Commercial Litigation and Arbitration

Filing Complaint Barred by Statute of Limitations and Res Judicata (Affirmative Defenses) Violates Rule 11 Where Plaintiff Warned before Filing — Sanctions Usually Inapt for Appeals of Rule 11 Sanctions

From Huntsman v. Perry Local Schools Board of Educ., 2010 U.S. App. LEXIS 10948 (6th Cir. May 28, 2010) (Unpublished):

[T]he suit is clearly barred by res judicata and the statute of limitations, so the dismissal was not in error. Additionally, counsel for Defendants notified Attorney Shenise prior to the filing of the complaint in the district court that the claims were barred and that Defendants would seek sanctions if the case were filed. Therefore, we conclude that it was not reasonable for Attorney Shenise to file the complaint and to argue that the claims were "warranted by existing law or by a nonfrivolous argument for extending, modifying, or reversing existing law or for establishing new law." Fed. R. Civ. P. 11(b)(2).

It was not an abuse of discretion for the district court to impose sanctions on Attorney Shenise for filing this complaint which was so clearly barred by the statute of limitations and by res judicata. ***

Federal Rule of Appellate Procedure 38 ("Rule 38") allows for this Court to impose sanctions upon motion of the appellee for frivolous appeals. Similarly, 28 U.S.C. §§ 1912 and 1927 allow for sanctions to be imposed in federal courts against the attorney under both statutes, and against the litigant under § 1912. This Court has held that "sanctions under [Rule 38 are] appropriate when an appeal is 'wholly without merit' and when the appellant's 'arguments essentially had no reasonable expectation of altering the district court's judgment based on law or fact.'" B & H Med., L.L.C. v. ABP Admin., Inc., 526 F.3d 257, 270 (6th Cir. 2008) (quoting Wilton Corp. v. Ashland Castings Corp., 188 F.3d 670, 677 (6th Cir. 1999)). "We will usually impose Rule 38 and § 1927 sanctions only where there was some improper purpose, such as harassment or delay, behind the appeal." Barney v. Holzer Clinic, Ltd., 110 F.3d 1207, 1212 (6th Cir. 1997). ***

The only timely appeal at issue in this case is the appeal of the sanctions against Attorney Shenise. The appeal is not frivolous on its face, since it simply seeks relief based on a colorable, though unconvincing, argument that Attorney Shenise's conduct was reasonable under the circumstances. Appellate sanctions are typically not appropriate for the appeal of the Rule 11 sanctions imposed by the district court, and this appeal is no exception.

However, Attorney Shenise filed notice of appeal for both orders entered by the district court, and both appellants filed briefs on appeal separately, requiring Defendants to litigate both Huntsman's [the client’s] untimeliness and to defend the imposition of sanctions at the district court below. The appeal of the motion to dismiss was frivolous both because it was untimely, as discussed above, and because it continued litigation that was based on arguments that the district court properly sanctioned. However, once Attorney Shenise moved to withdraw as counsel in the appeal of the motion to dismiss, he ceased to be part of the frivolous appeal pursued by Huntsman and so should only be sanctioned for the time during which he was involved in the appeal.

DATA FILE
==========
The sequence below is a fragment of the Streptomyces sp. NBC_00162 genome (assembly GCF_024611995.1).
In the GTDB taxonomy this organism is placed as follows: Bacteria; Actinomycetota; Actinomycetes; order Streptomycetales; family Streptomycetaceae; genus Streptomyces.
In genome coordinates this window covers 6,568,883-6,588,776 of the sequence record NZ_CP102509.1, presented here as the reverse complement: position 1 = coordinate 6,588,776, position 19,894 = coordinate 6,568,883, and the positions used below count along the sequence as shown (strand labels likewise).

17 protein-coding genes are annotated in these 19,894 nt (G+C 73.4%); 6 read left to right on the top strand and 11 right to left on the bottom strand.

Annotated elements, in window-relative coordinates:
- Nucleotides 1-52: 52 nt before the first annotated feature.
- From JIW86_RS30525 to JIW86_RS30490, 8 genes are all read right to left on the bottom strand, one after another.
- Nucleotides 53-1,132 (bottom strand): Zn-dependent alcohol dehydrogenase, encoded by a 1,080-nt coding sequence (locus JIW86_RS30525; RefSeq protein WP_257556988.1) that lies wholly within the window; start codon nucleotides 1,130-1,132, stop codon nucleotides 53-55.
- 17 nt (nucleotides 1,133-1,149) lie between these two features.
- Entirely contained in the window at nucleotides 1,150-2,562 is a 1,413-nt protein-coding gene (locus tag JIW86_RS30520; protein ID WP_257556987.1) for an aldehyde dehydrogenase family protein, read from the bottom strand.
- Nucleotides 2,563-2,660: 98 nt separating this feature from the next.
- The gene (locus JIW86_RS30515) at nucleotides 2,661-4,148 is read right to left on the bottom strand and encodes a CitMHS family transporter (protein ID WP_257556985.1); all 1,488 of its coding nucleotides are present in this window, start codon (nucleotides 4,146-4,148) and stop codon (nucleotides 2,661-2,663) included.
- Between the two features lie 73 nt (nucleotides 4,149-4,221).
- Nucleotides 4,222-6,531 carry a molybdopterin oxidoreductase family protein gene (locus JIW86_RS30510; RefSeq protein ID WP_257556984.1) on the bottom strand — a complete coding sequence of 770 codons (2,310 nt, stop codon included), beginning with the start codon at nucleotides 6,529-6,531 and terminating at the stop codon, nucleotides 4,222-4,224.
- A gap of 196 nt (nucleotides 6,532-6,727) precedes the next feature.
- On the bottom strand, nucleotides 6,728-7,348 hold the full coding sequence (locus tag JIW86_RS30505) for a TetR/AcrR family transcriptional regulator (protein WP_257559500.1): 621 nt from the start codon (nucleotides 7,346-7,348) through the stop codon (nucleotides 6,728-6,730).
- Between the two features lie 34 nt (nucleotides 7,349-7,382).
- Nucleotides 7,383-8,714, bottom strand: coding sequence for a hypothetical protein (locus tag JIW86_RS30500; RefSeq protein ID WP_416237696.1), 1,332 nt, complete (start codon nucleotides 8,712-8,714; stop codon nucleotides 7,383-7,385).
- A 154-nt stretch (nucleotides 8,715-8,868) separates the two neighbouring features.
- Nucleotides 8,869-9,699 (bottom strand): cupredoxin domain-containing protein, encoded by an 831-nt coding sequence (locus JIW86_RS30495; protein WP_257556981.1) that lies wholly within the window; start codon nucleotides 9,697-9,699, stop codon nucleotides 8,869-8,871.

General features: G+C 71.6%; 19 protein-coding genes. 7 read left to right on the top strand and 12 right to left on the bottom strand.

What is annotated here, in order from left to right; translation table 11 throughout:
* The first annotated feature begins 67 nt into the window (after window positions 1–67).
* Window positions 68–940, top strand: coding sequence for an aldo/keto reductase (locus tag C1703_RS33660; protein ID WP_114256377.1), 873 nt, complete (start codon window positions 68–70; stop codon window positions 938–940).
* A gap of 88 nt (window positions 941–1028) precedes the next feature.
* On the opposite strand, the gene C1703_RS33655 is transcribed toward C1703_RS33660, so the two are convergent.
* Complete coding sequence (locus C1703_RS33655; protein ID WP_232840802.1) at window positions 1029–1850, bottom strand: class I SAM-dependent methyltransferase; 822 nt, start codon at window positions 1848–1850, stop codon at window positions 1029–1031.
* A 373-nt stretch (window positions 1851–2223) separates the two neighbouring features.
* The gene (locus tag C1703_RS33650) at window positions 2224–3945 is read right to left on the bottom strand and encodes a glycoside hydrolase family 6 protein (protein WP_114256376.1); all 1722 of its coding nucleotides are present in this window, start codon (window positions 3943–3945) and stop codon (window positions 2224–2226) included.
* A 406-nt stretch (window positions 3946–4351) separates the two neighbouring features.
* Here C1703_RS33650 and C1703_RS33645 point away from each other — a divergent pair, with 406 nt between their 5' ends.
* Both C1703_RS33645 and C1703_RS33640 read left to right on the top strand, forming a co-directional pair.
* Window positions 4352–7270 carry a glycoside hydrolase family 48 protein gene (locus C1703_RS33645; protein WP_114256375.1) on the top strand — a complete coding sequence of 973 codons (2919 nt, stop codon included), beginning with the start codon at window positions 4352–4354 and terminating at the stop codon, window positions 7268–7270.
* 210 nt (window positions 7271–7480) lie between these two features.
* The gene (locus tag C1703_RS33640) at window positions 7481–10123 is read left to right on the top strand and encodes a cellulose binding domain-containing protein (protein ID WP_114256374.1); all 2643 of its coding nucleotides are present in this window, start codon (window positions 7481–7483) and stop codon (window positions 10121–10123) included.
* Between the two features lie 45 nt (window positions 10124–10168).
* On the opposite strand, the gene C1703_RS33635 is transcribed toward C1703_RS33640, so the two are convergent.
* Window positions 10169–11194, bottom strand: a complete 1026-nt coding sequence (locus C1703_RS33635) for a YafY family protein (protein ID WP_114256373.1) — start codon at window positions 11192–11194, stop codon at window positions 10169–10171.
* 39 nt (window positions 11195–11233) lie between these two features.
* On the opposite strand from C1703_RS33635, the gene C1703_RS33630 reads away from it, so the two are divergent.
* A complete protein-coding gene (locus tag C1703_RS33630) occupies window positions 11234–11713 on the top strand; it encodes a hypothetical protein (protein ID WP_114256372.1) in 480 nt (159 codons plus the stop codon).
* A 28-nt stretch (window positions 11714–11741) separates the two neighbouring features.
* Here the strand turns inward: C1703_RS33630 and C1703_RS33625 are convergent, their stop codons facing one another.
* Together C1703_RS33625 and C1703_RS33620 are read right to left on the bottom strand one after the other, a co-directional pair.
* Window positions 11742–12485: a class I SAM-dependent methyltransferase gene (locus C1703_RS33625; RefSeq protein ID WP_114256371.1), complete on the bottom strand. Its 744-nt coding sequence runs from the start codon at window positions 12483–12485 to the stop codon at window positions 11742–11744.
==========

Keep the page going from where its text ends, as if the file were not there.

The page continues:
Defendants also seek to sanction Huntsman for pursuing his appeal of the motion to dismiss. Although it is clear that Huntsman was on notice of the frivolous nature of his claims in this case based on the district court's dismissal and its grant of Rule 11 sanctions, the equities of the situation weigh in favor of not sanctioning Huntsman. Despite Huntsman evidently refusing to dismiss this appeal at the conclusion of mediation efforts, and thereafter Attorney Shenise withdrawing as counsel, this Court is inclined to deny the motion for appellate sanctions because of the relative lack of sophistication of a pro se litigant like Huntsman. Also, we note that most of the cases in which appellate sanctions are awarded against a litigant appear to be in situations where the appellant was a corporation, and more likely to be able to afford such fees. See, e.g., B & H Med., 526 F.3d at 271-72; Wilton Corp., 188 F.3d at 677-78.

Sanctioning Attorney Shenise for filing a notice of appeal of the order dismissing Huntsman's complaint in an untimely manner for a claim that he clearly knew was frivolous is appropriate. Although this Court may have support in the caselaw to sanction Huntsman as well, the equities of the situation weigh in favor of sanctioning only the attorney. Similarly, the appeal of the award of sanctions by the district court does not rise to the level of sanctionable conduct. Therefore, only single costs related to the appeal of the motion to dismiss accrued from the time of filing the notice of appeal, January 5, 2009, to the time Attorney Shenise filed a motion to withdraw as counsel for Huntsman's appeal of the motion to dismiss, April 6, 2009, are imposed, and only Attorney Shenise is required to pay those costs.

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